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A Funeral is a celebration of a life that has been lived, as well as a sociological statement that a death has occurred. This provides a confirmation of reality in the grief process and allows for a climate of mourning. Also, it gives an opportunity for there to be an acknowledgement of your relationship with the individual. Planning a personalized ceremony, helps to begin the healing process. This is also needed by others in their grief process, as they wish to express their own condolences and provide community support by paying their respects.
The first step is to select a funeral home. Notify them of where the death has taken place at. They will arrange for your loved one to be transferred into their care. To contact Prairie Sunset Funeral Home, please call 780.349.5006 if you have not already done so. We will set up an arrangement time that works best for your family.
To prepare for arrangements, we will be asking you the following:
Obituary: We can submit newspaper obituaries upon your family’s request.
Disposition: Please consider if you would like to proceed with cremation or burial.
Viewing: Discuss if you would like to do a viewing. Select clothing that you would like for them to be dressed in. Also, we require permission to proceed with embalming, if applicable.
Service: Discuss the location, preferable date and time of service, clergy / officiant (if there is not a preferred member of clergy, we do have individuals within our funeral home who are able to officiate services and adjust the service to your preferences), eulogy speaker, any other forms of personalized tribute (musical, scripture reading, poems, personal memories, open mike), hymn / music selections (average three song selections), slideshow / photo tribute (can be completed by our facility), memorabilia, pallbearers, cemetery location, reception location, preferred caterer, and menu preferences.
Viewing can be an asset in the grieving process, as it provides a sense of reality that the death has happened. A cause of death usually approaches in two fashions, either a long-drawn battle with failing health or a sudden passing. In both scenarios, a viewing can provide that opportunity to give family serenity. When the deceased had suffered through an illness or physical changes, we try to restore a healthier, more peaceful appearance of that individual. When the passing is unexpected, a viewing is an opportunity for family and friends to say goodbye and express their emotions in their loved one’s presence. In both cases, it provides a sense of comfort for many. Viewing is also encouraged for children, if the process is explained and voluntary.
The purpose of embalming is to sanitize and preserve the body, as well as enhance the appearance of the deceased. This provides the opportunity to extend the time between the time of passing until the final disposition.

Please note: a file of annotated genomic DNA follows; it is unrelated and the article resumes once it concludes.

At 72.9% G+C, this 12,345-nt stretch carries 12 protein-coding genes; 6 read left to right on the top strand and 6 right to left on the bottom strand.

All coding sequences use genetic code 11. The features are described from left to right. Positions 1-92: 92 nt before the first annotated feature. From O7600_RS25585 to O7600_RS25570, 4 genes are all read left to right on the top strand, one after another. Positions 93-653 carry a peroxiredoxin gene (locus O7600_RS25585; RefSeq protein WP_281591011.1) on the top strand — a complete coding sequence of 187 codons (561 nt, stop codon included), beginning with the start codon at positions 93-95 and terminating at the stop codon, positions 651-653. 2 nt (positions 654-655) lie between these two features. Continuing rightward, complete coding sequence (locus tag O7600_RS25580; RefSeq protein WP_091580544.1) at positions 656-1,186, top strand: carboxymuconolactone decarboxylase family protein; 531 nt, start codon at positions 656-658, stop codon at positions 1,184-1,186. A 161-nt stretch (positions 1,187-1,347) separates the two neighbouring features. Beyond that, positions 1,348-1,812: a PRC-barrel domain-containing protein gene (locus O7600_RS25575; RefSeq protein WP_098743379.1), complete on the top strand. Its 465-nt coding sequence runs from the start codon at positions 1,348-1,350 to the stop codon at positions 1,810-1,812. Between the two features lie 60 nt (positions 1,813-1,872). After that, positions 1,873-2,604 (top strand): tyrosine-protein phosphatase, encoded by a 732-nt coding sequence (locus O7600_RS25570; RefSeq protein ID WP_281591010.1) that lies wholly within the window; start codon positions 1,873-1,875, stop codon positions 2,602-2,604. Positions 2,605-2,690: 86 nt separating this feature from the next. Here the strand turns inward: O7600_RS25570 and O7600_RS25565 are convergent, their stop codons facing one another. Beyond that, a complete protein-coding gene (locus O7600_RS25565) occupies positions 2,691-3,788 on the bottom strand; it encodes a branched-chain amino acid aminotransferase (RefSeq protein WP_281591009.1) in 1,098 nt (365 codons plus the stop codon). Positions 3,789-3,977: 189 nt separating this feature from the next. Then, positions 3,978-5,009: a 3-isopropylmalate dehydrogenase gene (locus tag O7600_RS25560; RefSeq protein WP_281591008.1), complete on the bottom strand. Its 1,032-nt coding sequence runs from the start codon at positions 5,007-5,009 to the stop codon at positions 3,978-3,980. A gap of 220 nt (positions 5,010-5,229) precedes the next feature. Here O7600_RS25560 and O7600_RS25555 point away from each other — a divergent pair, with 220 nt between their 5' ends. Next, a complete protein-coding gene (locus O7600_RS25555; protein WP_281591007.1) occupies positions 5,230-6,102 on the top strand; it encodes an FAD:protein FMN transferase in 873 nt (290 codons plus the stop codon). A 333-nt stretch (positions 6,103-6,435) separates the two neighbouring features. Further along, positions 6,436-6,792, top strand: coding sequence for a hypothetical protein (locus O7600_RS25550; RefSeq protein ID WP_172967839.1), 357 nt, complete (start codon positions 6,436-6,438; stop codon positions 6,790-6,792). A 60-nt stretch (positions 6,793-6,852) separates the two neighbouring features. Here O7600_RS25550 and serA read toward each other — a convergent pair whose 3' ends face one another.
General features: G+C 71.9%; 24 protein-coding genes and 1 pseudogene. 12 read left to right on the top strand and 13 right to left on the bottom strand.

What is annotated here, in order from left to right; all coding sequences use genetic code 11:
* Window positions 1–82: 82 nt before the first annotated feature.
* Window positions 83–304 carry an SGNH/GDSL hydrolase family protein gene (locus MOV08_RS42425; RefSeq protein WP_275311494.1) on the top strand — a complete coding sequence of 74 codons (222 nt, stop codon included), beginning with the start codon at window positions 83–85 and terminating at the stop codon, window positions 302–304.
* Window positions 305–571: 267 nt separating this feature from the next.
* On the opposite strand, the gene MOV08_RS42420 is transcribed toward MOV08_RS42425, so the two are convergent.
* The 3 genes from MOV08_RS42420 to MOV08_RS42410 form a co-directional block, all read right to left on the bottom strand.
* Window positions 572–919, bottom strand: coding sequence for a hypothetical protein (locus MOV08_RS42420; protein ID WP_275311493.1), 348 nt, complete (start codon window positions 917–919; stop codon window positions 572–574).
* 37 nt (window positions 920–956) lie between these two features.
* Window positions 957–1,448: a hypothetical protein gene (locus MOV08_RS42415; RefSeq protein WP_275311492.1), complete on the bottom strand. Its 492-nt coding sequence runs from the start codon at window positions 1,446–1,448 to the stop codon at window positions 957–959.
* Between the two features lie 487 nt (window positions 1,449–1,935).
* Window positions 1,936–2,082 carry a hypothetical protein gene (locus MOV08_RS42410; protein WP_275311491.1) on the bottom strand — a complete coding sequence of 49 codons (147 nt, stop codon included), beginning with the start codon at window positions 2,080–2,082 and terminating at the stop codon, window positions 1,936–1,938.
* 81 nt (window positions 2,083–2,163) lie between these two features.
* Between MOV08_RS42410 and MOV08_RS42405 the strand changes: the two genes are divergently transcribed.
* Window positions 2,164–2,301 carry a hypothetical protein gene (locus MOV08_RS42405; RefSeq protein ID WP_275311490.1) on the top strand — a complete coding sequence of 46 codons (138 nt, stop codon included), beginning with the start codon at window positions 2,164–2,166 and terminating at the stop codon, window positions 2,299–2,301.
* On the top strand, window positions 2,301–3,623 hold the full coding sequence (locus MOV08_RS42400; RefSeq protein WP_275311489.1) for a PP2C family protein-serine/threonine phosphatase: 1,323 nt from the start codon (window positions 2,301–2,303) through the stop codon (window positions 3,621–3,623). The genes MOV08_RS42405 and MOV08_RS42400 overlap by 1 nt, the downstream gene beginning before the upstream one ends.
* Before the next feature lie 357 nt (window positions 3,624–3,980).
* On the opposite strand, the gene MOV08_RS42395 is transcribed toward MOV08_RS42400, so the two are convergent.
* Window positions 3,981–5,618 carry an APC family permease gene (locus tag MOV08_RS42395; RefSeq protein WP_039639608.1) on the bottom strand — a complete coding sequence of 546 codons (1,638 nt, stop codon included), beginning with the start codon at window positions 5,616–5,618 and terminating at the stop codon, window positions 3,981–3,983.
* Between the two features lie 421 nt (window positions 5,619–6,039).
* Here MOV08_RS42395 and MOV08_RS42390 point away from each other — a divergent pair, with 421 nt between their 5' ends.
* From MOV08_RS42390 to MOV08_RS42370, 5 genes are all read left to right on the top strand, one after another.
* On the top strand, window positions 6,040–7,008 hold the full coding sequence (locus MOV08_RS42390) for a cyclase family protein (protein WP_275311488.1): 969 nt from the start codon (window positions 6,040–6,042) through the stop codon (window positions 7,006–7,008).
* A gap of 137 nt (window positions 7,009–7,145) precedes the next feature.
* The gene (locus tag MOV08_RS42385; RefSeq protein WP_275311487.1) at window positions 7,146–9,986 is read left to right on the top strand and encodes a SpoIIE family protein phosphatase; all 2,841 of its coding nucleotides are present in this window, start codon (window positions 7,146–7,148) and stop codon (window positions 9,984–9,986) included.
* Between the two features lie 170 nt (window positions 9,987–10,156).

Embalming is not usually legally required if burial or cremation takes place within 72 hours of the death, but each funeral home has their own policies concerning embalming for the safety of their staff and the public.
In certain cases, where a communicable disease is present, embalming is not permitted by law and the body is placed in a sealed metal-lined container instead.
If the body is transported across a provincial boundary, embalming is required by law.
Cremated remains can be buried, placed in a columbarium niche, stored / displayed at home, or scattered. As there is the possibility of distributing the cremated remains in portions, it provides many opportunities to personalize your experience.
Burial can be done in an existing grave/s in which other family members have been buried or a new plot can be purchased.
Columbarium niches are available with the Town of Westlock.
Cremated remains can be released to the family as well. As such, they can proceed in storage of the urn or have the option to scatter. Scattering of cremated remains is usually permitted on Crown and publicly owned lands but permission must be obtained ahead of time in all cases. In national parks, scattering cremated remains in water is prohibited, but remains can be “cast to the wind”. In provincial parks, forests and wilderness areas scattering is allowed anywhere, but permission is required to scatter remains over lakes and rivers.
Some cemeteries have special areas where cremated remains can be scattered and individual plaques may be placed there.
There are several important issues to consider before scattering, as scattering of cremated remains is permanent and cannot be reversed.
• There is no permanent place to identify with the deceased and if done on private property, it may be sold in
• There may be restrictions at parks, lakes, and such places and they may not be accessible in the future. There is also no guarantee that the location will be in the same condition in the future.
• There is likely not a way to place a marker to identify the scattering location for future generations.
Keepsake urns and memorial jewelry are a common practice of providing multiple individuals with their own amount of cremated remains. There are some unique methods of personalizing your memorialization as well. These possibilities include: creating a memorial tree, placing into fireworks, placing in helium balloons, creating coral reef, creating a diamond, hand blown glass, glass paperweights, or used in paintings.